1. “Fruit – Apples and Bananas are my favourite. Good instant energy without the crash of any artificial sugar, also they taste great”.
  2. “Popcorn – Healthier for late-night snacking during a gaming session. Same great flavour but is a lot better for your body!”
  3. “Nuts – A good source of proteins for your body and tasty snack compared to something pumped full of sugar (in moderation).”

The World Health Organisation recommendations a balanced diet across vitamins, minerals, water, protein, carbohydrates, fibre and fats. Useful further reading on getting a balanced diet can be found on the NHS’ ‘Eatwell Guide’ page. Other benefits of a balanced diet include weight management, delaying onset of illness or disease later in life such as obesity, diabetes, high blood pressure, career longevity, and increases in focus, reaction, time, mood and concentration.

Of course, one more advantage of eating well is that it makes it much easier to exercise!


Why is exercise important in esports?

Fnatic League of Legends pro Martin “Rekkles” Larsson told the British Esports Federation: “I think in the beginning of my career, I just thought if I played 16 hours every day for a whole year, I’d be the best player. But I think these days that’s one of the worst things you can do.”

Sitting for a long time can increase your cortisol levels (the hormone that controls your blood sugar levels, and regulates metabolism), and make you feel stressed. That’s why it’s important to block time out to move around and stretch – making sure you get at least 30 minutes of exercise a day will reduce your cortisol levels, and improve mental and physical wellbeing.

Of course, practicing a lot is important, but without taking the time to focus on your wellbeing, doing it too much can actually be detrimental to performance. We are all increasingly aware of the connection between physical and mental health – and how one can support the other. For optimum success, players should aim to look after their bodies and minds.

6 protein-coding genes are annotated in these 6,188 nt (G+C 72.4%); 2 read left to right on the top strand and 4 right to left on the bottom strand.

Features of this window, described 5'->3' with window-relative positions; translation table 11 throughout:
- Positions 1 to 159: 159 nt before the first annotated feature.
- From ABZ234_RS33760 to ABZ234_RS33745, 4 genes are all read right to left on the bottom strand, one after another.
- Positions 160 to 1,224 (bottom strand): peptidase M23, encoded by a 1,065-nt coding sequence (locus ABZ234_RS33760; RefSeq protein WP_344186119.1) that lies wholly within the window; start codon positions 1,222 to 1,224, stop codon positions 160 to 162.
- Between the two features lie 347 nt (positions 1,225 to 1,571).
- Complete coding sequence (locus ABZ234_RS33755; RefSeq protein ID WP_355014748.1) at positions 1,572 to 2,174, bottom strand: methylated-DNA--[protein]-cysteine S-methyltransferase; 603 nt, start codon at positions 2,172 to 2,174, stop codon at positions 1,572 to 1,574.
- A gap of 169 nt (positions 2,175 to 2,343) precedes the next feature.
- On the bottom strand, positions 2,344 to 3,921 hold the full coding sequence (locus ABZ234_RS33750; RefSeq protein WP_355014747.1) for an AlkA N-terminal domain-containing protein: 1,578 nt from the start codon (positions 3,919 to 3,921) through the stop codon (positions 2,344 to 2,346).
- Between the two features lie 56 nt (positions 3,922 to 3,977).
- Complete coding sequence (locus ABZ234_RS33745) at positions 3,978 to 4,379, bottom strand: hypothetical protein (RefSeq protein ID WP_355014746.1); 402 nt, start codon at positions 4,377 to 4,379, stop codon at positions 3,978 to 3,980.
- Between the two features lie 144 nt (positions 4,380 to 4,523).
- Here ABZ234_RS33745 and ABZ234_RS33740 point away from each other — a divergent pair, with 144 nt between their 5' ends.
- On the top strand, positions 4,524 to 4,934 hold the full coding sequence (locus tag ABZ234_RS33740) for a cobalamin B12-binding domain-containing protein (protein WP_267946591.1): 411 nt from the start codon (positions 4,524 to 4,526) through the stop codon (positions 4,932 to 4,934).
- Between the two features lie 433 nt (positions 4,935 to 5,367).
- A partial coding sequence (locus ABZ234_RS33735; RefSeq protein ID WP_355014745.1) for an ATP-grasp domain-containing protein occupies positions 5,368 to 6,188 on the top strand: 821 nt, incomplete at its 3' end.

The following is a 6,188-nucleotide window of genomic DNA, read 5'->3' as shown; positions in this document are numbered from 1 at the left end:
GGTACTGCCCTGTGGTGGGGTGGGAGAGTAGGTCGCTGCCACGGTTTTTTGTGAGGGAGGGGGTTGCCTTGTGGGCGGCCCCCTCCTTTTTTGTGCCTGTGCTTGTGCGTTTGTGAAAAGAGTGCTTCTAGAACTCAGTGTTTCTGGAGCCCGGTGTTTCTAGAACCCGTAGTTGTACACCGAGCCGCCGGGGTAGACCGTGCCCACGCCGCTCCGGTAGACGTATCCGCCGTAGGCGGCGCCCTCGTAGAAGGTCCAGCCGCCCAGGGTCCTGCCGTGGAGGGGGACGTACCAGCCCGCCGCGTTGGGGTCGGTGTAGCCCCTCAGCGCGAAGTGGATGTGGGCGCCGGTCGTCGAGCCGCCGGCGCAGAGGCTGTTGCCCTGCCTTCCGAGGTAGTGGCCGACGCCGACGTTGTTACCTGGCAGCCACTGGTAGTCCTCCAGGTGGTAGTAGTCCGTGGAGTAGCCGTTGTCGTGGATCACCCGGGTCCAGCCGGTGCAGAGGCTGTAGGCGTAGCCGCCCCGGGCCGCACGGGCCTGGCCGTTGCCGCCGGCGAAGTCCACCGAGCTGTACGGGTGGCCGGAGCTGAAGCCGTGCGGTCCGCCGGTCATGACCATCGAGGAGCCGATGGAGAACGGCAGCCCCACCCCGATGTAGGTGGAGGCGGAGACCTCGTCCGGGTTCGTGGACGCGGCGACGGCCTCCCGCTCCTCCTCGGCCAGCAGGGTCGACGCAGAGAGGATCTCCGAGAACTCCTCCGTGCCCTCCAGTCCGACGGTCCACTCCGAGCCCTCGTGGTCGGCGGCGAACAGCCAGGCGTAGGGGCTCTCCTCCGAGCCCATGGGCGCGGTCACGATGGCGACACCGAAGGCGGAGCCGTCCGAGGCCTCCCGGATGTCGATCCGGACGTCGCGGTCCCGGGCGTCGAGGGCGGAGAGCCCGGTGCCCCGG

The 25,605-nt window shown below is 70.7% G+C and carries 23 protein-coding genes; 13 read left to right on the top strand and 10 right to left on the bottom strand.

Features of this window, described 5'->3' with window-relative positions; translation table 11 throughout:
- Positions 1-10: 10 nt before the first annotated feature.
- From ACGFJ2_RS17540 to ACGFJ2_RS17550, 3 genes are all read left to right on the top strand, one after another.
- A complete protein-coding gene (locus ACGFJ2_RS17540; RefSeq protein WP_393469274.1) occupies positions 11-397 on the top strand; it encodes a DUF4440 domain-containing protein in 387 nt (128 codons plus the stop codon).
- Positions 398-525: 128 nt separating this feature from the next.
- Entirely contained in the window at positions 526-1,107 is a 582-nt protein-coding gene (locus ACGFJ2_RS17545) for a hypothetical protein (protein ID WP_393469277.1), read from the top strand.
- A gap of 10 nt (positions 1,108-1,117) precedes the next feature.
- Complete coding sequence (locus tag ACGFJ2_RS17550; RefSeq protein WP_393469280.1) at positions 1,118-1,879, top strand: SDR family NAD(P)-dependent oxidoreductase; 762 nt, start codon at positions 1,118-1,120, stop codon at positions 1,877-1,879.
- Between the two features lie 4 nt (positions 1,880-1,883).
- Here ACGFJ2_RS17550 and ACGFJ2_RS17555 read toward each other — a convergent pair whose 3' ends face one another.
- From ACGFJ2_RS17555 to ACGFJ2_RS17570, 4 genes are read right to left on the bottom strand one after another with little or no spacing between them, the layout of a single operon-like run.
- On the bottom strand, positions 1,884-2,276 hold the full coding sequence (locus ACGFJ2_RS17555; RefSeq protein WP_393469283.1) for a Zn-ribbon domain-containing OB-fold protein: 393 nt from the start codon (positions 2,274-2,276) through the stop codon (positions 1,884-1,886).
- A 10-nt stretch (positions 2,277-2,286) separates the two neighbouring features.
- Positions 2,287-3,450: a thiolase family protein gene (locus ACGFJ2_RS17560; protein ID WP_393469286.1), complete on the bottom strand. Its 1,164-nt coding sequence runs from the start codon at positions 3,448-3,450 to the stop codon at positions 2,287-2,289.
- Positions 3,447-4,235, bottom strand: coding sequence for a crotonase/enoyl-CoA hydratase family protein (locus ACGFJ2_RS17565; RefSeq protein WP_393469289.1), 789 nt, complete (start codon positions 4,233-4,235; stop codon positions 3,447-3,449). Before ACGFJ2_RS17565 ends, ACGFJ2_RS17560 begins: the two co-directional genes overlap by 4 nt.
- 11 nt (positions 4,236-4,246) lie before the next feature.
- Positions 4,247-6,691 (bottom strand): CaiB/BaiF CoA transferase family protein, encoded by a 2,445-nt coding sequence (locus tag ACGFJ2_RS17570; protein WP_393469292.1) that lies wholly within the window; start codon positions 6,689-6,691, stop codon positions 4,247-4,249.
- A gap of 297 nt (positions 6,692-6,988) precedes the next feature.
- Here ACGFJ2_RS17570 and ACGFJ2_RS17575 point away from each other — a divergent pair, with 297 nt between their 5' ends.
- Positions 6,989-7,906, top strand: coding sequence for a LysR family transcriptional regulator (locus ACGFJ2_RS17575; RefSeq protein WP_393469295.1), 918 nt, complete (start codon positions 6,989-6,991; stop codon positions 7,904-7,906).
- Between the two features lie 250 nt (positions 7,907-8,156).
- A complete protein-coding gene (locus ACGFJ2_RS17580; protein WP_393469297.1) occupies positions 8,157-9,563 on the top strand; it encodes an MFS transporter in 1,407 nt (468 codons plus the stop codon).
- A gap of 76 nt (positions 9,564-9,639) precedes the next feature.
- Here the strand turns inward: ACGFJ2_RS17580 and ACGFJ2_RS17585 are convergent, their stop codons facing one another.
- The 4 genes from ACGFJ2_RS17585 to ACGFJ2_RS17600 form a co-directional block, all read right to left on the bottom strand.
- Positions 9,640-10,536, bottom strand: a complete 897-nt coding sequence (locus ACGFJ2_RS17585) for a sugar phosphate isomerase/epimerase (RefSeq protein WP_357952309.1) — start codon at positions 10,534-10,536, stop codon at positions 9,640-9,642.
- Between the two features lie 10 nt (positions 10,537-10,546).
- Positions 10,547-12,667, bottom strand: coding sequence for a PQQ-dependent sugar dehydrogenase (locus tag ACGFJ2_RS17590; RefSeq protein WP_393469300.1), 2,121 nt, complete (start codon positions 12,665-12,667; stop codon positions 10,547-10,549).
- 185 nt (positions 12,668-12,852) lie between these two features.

What are the unique challenges esports players face?

While there are endless educational and training choices for people who are looking to improve their nutrition, and general health, our Young Learners Programme, in partnership with the British Esports Federation (based in Sunderland, UK), focuses on the specific lifestyle and mindset changes required for an enthusiastic esports athlete to achieve their potential.

“Finding time for fitness is the important thing” said Emzii. “Especially during competitions as depending on how well you do, or your personality. You may have a lot of extra commitments such as media, fan interactions, or sponsorship meetings. For me, I found if I went to the gym first thing in the morning it would set me up for my day. I’d eat better and be more active throughout the day, which had a direct correspondence to my in-game performance.”


So, is Nutrition Important in Esports?

Hopefully now you understand that the answer is a big ‘yes’! If you are interested in learning more about nutrition, conditioning, or developing a career in esports – look no further!


The Esports Career Skills Programme

For two weeks starting on 28 July 2024, players between 12-17 years old can boost their gaming skills and gain the personal tools required to explore career opportunities within the thriving esports industry. Find out more here!